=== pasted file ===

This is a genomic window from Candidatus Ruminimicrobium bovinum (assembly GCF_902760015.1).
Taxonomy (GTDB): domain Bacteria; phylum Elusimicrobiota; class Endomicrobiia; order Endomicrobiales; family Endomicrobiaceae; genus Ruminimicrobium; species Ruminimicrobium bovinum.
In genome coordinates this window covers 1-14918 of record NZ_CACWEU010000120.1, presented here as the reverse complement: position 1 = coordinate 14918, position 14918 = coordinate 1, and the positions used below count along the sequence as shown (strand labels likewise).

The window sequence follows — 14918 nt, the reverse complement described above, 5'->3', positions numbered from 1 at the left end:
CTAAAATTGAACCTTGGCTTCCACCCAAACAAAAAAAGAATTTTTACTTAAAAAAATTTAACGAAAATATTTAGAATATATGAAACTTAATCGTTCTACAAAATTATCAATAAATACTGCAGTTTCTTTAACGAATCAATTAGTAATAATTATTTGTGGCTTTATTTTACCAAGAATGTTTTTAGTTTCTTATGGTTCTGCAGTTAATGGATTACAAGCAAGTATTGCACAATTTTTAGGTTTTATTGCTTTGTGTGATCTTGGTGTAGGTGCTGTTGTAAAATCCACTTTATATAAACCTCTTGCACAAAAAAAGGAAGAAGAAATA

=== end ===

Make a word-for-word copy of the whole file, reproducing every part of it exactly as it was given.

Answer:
This is a genomic window from Candidatus Ruminimicrobium bovinum (assembly GCF_902760015.1).
Taxonomy (GTDB): domain Bacteria; phylum Elusimicrobiota; class Endomicrobiia; order Endomicrobiales; family Endomicrobiaceae; genus Ruminimicrobium; species Ruminimicrobium bovinum.
In genome coordinates this window covers 1-14918 of record NZ_CACWEU010000120.1, presented here as the reverse complement: position 1 = coordinate 14918, position 14918 = coordinate 1, and the positions used below count along the sequence as shown (strand labels likewise).

The window sequence follows — 14918 nt, the reverse complement described above, 5'->3', positions numbered from 1 at the left end:
CTAAAATTGAACCTTGGCTTCCACCCAAACAAAAAAAGAATTTTTACTTAAAAAAATTTAACGAAAATATTTAGAATATATGAAACTTAATCGTTCTACAAAATTATCAATAAATACTGCAGTTTCTTTAACGAATCAATTAGTAATAATTATTTGTGGCTTTATTTTACCAAGAATGTTTTTAGTTTCTTATGGTTCTGCAGTTAATGGATTACAAGCAAGTATTGCACAATTTTTAGGTTTTATTGCTTTGTGTGATCTTGGTGTAGGTGCTGTTGTAAAATCCACTTTATATAAACCTCTTGCACAAAAAAAGGAAGAAGAAATA